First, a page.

*I have only mentioned the Tamil names, as I am familiar with it.
In the South, in Tamil Nadu, based on the shape, jaggery is either called achu vellam (square or cylindrical) or manda vellam (roughly round and larger in size), and the powdered form is known as nattu sakkarai.
Achu Vellam: As soon as the sugarcane syrup concentrates and achieves the desired consistency, it is immediately poured into square-shaped moulds. Once dried and set, they are sold in the market as achu vellam.
Manda Vellam: When you leave the sugarcane concentrate to cool down, it starts to solidify. The solid clumps, while still hot, are roughly rolled into oval sized balls of equal weight. As they resemble the shape of the head, this is known as manda (meaning head in Tamil) vellam. Manda Vellam is also known as urundai (round) vellam or gundu (large) vellam due to its shape.
Pagu Vellam: This is the most sought out type for making traditional sweets in Tamil Nadu. It is usually dark brown in colour, slightly sticky and looks very much alike manda vellam.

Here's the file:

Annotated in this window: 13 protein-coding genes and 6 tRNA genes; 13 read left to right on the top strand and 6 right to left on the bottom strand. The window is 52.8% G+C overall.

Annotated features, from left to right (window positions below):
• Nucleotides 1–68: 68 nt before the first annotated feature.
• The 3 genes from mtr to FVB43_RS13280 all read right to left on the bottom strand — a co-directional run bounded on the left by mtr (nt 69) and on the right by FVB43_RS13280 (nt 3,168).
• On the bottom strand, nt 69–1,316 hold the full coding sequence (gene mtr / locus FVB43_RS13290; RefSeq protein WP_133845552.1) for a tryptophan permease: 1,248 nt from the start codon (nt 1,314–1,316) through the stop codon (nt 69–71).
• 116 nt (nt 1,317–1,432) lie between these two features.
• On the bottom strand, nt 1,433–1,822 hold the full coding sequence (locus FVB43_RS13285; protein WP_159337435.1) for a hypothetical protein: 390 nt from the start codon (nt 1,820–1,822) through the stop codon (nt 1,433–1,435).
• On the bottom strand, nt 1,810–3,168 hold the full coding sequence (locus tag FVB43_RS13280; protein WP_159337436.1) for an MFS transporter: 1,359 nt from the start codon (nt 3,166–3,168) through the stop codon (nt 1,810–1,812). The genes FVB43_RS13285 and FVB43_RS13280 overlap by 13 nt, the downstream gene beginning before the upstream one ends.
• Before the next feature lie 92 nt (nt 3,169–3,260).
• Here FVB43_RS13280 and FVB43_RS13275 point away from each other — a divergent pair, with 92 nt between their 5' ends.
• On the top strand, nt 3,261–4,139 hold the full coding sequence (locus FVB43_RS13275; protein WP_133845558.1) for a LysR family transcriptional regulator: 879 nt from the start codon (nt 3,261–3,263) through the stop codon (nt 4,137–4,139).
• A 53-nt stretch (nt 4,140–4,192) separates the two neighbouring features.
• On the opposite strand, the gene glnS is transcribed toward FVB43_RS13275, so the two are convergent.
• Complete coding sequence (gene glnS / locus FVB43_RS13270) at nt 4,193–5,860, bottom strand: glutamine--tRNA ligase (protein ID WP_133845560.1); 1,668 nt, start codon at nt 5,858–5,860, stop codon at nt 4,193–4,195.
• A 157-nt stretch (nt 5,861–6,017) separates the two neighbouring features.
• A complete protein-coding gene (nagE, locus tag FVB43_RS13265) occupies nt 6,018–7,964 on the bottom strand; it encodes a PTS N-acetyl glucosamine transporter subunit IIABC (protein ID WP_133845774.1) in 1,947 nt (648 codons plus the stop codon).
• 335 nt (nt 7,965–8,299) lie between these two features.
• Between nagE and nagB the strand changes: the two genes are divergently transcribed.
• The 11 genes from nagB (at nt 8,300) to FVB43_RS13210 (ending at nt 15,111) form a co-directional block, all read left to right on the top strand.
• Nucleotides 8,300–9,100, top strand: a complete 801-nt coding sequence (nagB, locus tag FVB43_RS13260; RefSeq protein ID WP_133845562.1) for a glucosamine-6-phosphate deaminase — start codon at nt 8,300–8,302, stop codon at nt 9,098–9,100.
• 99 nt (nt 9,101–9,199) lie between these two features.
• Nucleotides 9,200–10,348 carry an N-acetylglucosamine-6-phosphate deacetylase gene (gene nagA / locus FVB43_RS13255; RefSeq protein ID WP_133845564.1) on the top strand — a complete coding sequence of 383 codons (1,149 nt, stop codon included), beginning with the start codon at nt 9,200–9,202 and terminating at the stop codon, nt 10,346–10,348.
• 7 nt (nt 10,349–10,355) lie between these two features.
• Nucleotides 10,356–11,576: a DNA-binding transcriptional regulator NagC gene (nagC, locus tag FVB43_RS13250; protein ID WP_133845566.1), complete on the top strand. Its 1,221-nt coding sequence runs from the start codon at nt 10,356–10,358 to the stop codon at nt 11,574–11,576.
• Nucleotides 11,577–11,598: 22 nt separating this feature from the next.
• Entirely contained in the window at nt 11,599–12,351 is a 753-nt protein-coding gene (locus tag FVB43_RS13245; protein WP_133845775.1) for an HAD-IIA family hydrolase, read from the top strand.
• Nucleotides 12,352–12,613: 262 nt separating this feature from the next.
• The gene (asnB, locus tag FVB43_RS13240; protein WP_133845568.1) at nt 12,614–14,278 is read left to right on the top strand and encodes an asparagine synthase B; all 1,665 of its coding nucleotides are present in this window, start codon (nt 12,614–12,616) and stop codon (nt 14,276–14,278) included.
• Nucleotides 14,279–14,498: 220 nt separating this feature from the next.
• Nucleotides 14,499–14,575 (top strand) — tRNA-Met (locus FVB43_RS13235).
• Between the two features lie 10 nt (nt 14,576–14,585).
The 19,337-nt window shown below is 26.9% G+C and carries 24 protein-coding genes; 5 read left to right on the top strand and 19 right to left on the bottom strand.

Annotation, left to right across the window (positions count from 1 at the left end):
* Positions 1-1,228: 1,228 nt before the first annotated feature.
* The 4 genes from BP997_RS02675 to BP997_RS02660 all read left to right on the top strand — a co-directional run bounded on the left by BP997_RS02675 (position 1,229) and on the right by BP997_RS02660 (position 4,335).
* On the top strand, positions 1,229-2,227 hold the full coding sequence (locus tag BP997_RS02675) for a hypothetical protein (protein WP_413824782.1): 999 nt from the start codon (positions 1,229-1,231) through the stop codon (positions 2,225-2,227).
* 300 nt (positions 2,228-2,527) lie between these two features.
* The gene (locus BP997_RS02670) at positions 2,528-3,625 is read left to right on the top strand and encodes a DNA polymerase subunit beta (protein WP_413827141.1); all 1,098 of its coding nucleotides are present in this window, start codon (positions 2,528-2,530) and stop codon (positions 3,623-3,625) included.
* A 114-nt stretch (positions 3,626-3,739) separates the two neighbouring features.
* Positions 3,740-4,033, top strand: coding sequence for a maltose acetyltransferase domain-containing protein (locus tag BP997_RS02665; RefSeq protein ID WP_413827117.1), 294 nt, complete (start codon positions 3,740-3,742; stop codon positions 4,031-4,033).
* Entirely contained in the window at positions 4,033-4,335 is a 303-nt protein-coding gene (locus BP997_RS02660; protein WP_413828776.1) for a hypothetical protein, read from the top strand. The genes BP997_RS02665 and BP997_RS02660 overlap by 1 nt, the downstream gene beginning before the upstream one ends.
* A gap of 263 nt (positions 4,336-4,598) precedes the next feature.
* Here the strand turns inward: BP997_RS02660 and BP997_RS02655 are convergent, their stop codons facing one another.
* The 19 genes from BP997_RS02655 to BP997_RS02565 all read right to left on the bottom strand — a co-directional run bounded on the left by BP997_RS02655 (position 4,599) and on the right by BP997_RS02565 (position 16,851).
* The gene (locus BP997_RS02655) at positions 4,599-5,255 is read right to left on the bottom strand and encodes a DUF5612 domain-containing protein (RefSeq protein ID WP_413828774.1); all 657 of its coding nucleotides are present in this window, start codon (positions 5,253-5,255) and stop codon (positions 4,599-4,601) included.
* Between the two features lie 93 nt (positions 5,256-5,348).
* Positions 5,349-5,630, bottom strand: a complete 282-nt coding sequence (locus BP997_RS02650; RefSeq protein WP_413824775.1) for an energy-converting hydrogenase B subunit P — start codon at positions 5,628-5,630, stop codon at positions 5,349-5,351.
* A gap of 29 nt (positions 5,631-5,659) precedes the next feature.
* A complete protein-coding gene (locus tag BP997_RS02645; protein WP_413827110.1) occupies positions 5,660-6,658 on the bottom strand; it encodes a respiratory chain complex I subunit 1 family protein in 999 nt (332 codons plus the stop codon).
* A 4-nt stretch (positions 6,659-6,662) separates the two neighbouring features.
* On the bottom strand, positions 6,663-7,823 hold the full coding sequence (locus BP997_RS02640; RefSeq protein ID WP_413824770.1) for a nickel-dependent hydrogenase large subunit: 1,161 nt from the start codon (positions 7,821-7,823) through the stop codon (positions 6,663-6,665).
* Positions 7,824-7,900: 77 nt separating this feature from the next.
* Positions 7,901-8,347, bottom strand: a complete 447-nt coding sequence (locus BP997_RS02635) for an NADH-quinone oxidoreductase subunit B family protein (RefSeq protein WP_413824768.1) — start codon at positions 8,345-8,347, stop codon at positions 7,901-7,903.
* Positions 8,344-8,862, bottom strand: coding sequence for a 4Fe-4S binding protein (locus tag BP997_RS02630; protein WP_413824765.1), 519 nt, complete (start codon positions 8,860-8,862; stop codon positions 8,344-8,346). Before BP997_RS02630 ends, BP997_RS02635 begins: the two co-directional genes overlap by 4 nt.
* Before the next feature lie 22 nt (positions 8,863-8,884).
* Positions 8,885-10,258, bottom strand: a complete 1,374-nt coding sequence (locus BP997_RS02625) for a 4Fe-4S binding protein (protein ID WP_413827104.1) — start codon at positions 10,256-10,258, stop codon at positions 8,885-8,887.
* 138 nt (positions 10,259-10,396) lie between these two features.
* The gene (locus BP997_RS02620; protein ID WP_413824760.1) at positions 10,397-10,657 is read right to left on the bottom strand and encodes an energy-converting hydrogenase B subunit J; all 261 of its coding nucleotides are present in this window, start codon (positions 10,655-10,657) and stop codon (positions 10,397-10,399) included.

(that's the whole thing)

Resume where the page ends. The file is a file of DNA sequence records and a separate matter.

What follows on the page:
In South India, most traditional dishes make use of jaggery syrup and call for one or two string-thread consistencies. Since this pagu vellam melts easily, we prefer to use this for making traditional sweets like adhirasam, vella seedai etc…
Naatu Sakkarai: When the sugarcane concentrate is allowed to cool completely, it hardens more. The hardened mass is crushed and processed further into a powder. Jaggery in powdered form is called Naatu sakkarai in Tamil, which is similar to brown sugar in texture and consistency.
Kakvi: In states like Maharashtra, Goa and Gujarat, the sugarcane concentrate is sold as liquid jaggery, known as Kakvi in the native tongue.
(2) From Date Palm trees - Karupatti | Nolen Gur:
This variety is obtained from the sap of palm / palmyra trees. It is called Karupatti in Tamil and Nolen Gur in Bengal. It is harder than regular jaggery and much darker in colour.
You can substitute karupatti and vellam in any given recipe, though the taste and colour of the final product might slightly vary.
How to use Jaggery in cooking?
As soon as you buy jaggery blocks, break them up into small chunks for ease of use and convenience. If you find it difficult to break them into smaller pieces, refer to this post on "how to break jaggery easily". Once that is done there are many ways in which you can use jaggery in your cooking.
- In the Indian kitchen, jaggery is mainly used as a sweetener to make traditional desserts viz., Athirasam, Vella Seedai, Sakkarai Pongal and Payasam
- Recipes that uses tamarind or any other souring agents recommends to add a pinch of jaggery to balance the sourness. Sambar in Karnataka, Vatha Kuzhambu in Tamil Nadu, Gujarati dals or classic Thai recipes like Pad Thai and sweet chilli sauce are few examples.